Geological and Atmospheric Sciences
Journal or Book Title
American Journal of Science
The deposition of large amounts of mixed-valence Fe minerals in iron formations during the Archean and Paleoproterozoic indicates that the Fe(II)aq (aqueous) content of coeval anoxic seawater was likely several hundred μM, compared to ca. 1 to 20 nM of the modern oxygenated ocean. It has been suggested that oxygen production along shallow marine continental shelves, which probably started several hundred million years before the rise of atmospheric oxygen, effectively oxidized Fe(II)aq from deeper seawater and removed it as Fe(III)ppt(poorly soluble precipitates). However, the reconstruction of the marine Fe cycle during the Archean is still incomplete, partly because of diagenetic redox processes that challenge the interpretation of Fe concentration and isotope signatures of sedimentary archives.
In this study, we present new Fe concentrations and isotope compositions of carbonate and mudrock samples from the Neoarchean Campbellrand-Malmani carbonate platform (CMCP) in South Africa. These samples are from the shelf facies of the CMCP and in combination with previously published data of Czaja and others (2012) from carbonates and mudrocks of the slope facies, we show that different depositional settings and conditions resulted in different data distributions. Coupled δ56Fe values (−3.685 to +0.083 ‰) and iron concentrations (861–27672 μg g−1) of pure carbonates deposited during open marine conditions, can be explained by partial Fe(II) oxidation between ferruginous deeper water and oxygenated shallow water, leaving the residual Fe(II)aq pool isotopically light, although Fe(II) oxidation by anoxygenic phototrophy cannot be ruled out. Pure carbonates deposited in a peritidal setting, with less exposure to open ocean water, show a smaller Fe isotope variability with δ56Fe values of −1.207 to −0.204 permil and Fe concentration range from 388 to 5413 μg g−1, respectively. We propose that the Fe systematics of peritidal carbonates were dominated by early diagenetic Fe cycling between carbonates and adjacent mudrocks.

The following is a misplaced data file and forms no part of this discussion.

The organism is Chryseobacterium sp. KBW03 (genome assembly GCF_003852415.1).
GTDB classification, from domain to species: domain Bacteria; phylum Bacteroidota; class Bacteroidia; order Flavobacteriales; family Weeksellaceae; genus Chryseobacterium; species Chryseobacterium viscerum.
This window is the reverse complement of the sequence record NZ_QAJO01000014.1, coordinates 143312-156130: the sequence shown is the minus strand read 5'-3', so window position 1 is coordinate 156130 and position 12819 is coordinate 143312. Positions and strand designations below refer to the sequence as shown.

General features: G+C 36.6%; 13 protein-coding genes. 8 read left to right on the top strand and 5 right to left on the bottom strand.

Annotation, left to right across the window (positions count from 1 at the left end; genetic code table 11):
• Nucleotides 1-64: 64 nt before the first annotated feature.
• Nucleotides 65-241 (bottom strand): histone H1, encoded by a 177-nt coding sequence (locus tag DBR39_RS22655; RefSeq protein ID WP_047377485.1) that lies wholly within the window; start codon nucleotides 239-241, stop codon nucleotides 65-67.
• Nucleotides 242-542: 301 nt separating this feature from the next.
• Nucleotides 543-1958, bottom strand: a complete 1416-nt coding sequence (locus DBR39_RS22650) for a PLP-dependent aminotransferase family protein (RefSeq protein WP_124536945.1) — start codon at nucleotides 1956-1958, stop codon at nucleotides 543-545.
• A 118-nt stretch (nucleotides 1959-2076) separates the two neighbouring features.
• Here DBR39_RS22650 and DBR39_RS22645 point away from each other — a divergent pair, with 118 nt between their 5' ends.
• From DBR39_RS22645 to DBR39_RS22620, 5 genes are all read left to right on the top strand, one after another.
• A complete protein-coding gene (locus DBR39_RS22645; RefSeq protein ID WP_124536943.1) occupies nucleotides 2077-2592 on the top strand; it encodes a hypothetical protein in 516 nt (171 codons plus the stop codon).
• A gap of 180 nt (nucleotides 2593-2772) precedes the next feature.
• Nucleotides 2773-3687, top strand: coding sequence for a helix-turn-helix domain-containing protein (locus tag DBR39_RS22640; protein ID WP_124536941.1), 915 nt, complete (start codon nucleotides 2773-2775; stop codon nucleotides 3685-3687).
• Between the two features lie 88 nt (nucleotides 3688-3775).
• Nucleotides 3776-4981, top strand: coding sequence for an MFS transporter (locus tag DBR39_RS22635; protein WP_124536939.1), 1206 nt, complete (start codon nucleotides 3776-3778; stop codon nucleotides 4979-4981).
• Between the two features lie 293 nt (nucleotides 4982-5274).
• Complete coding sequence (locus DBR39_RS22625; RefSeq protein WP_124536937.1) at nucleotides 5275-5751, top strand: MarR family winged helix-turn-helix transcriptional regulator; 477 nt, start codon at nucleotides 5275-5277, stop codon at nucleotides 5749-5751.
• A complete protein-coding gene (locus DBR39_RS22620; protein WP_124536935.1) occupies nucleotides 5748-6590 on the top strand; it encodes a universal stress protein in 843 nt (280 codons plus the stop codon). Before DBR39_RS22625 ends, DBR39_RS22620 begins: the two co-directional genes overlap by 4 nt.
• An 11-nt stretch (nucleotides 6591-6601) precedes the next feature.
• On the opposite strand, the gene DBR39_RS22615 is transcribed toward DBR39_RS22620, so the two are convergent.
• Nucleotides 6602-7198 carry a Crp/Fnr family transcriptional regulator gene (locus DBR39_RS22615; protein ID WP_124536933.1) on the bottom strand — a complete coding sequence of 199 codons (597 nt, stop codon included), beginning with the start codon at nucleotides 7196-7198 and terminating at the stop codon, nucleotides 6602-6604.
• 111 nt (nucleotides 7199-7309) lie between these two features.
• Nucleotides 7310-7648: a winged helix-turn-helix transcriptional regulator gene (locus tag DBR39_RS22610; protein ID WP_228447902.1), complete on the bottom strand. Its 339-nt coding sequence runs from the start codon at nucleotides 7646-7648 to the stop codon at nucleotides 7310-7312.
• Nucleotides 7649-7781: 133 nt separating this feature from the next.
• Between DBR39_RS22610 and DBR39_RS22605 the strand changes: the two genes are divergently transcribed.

Synchrotron based X-ray adsorption spectroscopy reveals a change in Fe speciation, where Fe(II)-bearing ankerite and Fe-sulfide dominate the carbonates in the lower part of the CMCP, whereas carbonates of the upper part of the CMCP mainly contain Fe(III)-(oxyhydr)oxides. The fact that Fe(III) phases are still preserved argues for a higher oxidation state on the shelf of the upper CMCP. This is likely because of a lower content of reductants in those settings, in particular organic carbon, sulfide species, as well as restricted influx of reducing species from the anoxic open ocean due to the formation of a rimmed margin. Nevertheless, more studies of similar carbonate settings are necessary to verify our model.
We propose that unfractionated Fe(II)aq in seawater was about two to three times lower on the shelf (30–310 μM) than along the slope (61–928 μM), which implies that Fe(II)aq was removed from the water column closer to the continent, likely by oxidation and precipitation. Overall, the Fe isotope composition and Fe speciation of CMCP sediments support the presence of molecular oxygen in the shallow-marine system and emphasize the utility of Ca-Mg carbonates as proxies for iron cycling in the aqueous environment.
American Journal of Science
Eroglu, Suemeyya; Schoenberg, Ronny; Pascarelli, Sakura; Beukes, Nicolas J.; Kleinhanns, Ilka C.; and Swanner, Elizabeth D., "Open ocean vs. continentally-derived iron cycles along the Neoarchean Campbellrand-Malmani Carbonate platform, South Africa" (2018). Geological and Atmospheric Sciences Publications. 256.